- Bloopers and Blunders of Science
- Where There’s a Will There’s Way: Reproductive Technology, Medical Ethics and the Law
- Scientific Literacy vs. Human Knowledge
The first was kind of a bust for me. Again, it was an early panel. Some of the same panelists were much better in latter panels. The panels centered on ideas in science that were later repudiated.
In the second one, the panelists chose the issues that they saw as ethical issues. They churned through those and they went back and forth with prompting by the audience.
Described ethical issues:
- The ability to choose a genome
- Since cost is involved, one panelist quipped that this may be the one time that the 1% are used as Guinea pigs.
- Outsourcing to Asia
- I didn’t understand this at first. But the audience helped to clarify. In Germany, single women are not allowed to use sperm donor medical facilities. So, they tend to go to a country that allows that. The panelist then noted that there are also women who go to Asia to hire a surrogate mother. The child might then be raised in a Denmark/Sweden/Norway -- someplace with a better child rearing policy. So it is possible to have a child with a borrowed egg, borrowed sperm, surrogate mother, and raised in a yet another country because of its childcare policy. Whose child is it? (And where should their loyalty lie?)
- Parents who are looked down because they carried a child to term that they knew had a birth defect
- Who is responsible if parents decide to have a child that they can not afford to support medically?
- One of the panelists taught ethics in his country and he was participating on several panels. He stressed that the society needs to decide on its basic philosophy to answer this.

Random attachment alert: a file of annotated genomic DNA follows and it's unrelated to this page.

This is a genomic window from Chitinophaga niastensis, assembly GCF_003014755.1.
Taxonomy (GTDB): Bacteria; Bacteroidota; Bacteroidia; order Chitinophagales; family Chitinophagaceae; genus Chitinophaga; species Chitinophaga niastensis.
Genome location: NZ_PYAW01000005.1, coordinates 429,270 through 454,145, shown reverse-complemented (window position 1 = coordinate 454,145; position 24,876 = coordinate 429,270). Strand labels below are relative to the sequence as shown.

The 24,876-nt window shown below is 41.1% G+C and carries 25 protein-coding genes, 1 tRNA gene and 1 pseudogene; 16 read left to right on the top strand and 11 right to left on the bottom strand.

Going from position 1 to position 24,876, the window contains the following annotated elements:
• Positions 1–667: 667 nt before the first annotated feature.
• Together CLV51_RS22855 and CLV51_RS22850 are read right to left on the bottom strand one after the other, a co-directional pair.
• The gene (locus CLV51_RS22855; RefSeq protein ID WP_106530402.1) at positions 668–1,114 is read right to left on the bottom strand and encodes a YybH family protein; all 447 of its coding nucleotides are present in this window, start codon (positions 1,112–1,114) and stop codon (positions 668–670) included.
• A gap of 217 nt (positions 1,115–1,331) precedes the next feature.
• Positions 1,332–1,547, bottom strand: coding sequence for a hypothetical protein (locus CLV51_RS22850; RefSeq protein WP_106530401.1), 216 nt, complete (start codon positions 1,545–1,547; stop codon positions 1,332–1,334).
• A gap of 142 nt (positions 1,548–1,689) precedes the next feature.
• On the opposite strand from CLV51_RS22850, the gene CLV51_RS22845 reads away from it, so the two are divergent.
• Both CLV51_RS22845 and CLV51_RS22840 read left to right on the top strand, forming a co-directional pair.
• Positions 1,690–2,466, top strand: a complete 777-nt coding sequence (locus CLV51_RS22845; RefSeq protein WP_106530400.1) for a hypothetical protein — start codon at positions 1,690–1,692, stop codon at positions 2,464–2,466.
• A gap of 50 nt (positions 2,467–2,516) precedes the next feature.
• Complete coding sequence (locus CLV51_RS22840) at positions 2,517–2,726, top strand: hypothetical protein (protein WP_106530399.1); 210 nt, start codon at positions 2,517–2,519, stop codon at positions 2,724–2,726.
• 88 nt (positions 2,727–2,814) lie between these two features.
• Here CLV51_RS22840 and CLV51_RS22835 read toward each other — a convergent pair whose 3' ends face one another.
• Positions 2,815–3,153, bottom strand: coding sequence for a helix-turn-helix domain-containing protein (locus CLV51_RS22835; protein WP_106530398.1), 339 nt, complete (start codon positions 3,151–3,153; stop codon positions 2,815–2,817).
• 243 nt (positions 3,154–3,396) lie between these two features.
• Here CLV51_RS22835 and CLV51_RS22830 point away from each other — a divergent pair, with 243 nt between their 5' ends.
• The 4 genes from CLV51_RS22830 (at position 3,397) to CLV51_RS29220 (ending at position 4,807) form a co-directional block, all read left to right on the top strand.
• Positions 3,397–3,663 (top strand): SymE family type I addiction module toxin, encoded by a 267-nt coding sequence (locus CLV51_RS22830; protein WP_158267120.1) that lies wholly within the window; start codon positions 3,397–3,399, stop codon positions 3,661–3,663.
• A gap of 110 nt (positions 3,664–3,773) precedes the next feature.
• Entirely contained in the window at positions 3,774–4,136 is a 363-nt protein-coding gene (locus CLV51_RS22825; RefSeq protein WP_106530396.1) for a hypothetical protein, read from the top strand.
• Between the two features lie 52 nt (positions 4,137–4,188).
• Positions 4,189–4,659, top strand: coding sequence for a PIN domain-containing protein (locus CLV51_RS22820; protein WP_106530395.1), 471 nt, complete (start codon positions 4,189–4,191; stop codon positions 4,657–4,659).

- End of Life issues. Ethics change due to technology. Until the possibility of breathing tubes and feeding tubes existed, those were not ethical dilemmas. Technology will continue to bring new end of life issues.
- Why do we favor parental choice over governmental choice?
- Example -- we recoil at China’s one child policy. Is that governmental choice worse than the ones that the parents then made -- to abort female embryos?
- One from the audience: What should society do about medical care staff (doctors, pharmacists, nurses) who refuse care to women who may terminate their pregnancies?
- Another panelists mention that there are always blockages. We may learn to clones organs, but you still need transplant surgeons.
- Ultimately, one panelists said that we need to ask ourselves “why should I get what I want?”
Some of the issues continued to the third panel because of one the participants was the same--Torie Hoie (of Norway, I think). He spoke with appreciation of the science training in Finland. After deciding that teaching to the test was not working, they decided in 1968 that all teachers --at every level--would get 5 years of training. I am wondering if he means that they pay for your education if you go into teaching because he continued to say that teaching is now the most popular course of study. They now have to turn away 90% of the applicants.
A person in the audience how they solved the problems of
- teachers uncomfortable with science
- teachers unwilling to accept correction when the textbook is out of date
He said that the training helps to solve the first problem. Also, in Finland, the teachers create the curriculum. Other panelists had similar teaching experiences on the college level. They sometimes have to retrain students to understand the scientific process of coming up with a theorem and testing that theorem. Students are never presented with a rote answer even though he admitted that some students resist going through the process. They just want to know “the answer”. Torie Hoie believes that all students should get a class in philosophy along with any class in science.
Torie Hoie spoke of the limitations of his method of teaching. He wanted his students to write about one of Pzier’s drugs but the company had all sorts of roadblocks to the public getting comprehensive information on their products.
Questions left on the table: Who decides what a baseline knowledge of science is. What does one measure against that baseline?
The second panel with its list of problems could make innumerable stories. Lots of possible moral conflicts.
I was blown away by the idea that teaching could become the favorite course of study. And the idea that even elementary school teachers would have training on how to teach science to elementary school children. I still remember being in a delegation to my principal in junior high because we found out that our teacher had not taught science in 20 years and had only taught in an elementary school. We were stuck with her--a wasted year.